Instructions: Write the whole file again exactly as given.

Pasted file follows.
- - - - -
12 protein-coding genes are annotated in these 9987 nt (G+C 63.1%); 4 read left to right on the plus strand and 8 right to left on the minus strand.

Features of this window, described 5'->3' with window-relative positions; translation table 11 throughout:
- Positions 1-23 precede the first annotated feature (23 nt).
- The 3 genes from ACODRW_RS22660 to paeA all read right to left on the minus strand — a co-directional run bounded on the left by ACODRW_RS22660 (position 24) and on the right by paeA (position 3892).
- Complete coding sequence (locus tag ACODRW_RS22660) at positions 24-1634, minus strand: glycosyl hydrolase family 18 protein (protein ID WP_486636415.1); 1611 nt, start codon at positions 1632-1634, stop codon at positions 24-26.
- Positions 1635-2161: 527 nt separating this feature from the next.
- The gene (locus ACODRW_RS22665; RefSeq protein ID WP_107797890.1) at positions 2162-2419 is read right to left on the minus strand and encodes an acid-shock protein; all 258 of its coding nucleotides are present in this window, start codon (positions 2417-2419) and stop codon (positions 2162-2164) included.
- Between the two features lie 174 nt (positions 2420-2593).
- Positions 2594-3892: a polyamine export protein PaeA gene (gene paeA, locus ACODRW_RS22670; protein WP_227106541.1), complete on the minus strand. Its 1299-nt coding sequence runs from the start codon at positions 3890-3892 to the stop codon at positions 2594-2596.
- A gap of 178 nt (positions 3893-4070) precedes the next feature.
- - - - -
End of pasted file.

12 protein-coding genes are annotated in these 9987 nt (G+C 63.1%); 4 read left to right on the plus strand and 8 right to left on the minus strand.

Features of this window, described 5'->3' with window-relative positions; translation table 11 throughout:
- Positions 1-23 precede the first annotated feature (23 nt).
- The 3 genes from ACODRW_RS22660 to paeA all read right to left on the minus strand — a co-directional run bounded on the left by ACODRW_RS22660 (position 24) and on the right by paeA (position 3892).
- Complete coding sequence (locus tag ACODRW_RS22660) at positions 24-1634, minus strand: glycosyl hydrolase family 18 protein (protein ID WP_486636415.1); 1611 nt, start codon at positions 1632-1634, stop codon at positions 24-26.
- Positions 1635-2161: 527 nt separating this feature from the next.
- The gene (locus ACODRW_RS22665; RefSeq protein ID WP_107797890.1) at positions 2162-2419 is read right to left on the minus strand and encodes an acid-shock protein; all 258 of its coding nucleotides are present in this window, start codon (positions 2417-2419) and stop codon (positions 2162-2164) included.
- Between the two features lie 174 nt (positions 2420-2593).
- Positions 2594-3892: a polyamine export protein PaeA gene (gene paeA, locus ACODRW_RS22670; protein WP_227106541.1), complete on the minus strand. Its 1299-nt coding sequence runs from the start codon at positions 3890-3892 to the stop codon at positions 2594-2596.
- A gap of 178 nt (positions 3893-4070) precedes the next feature.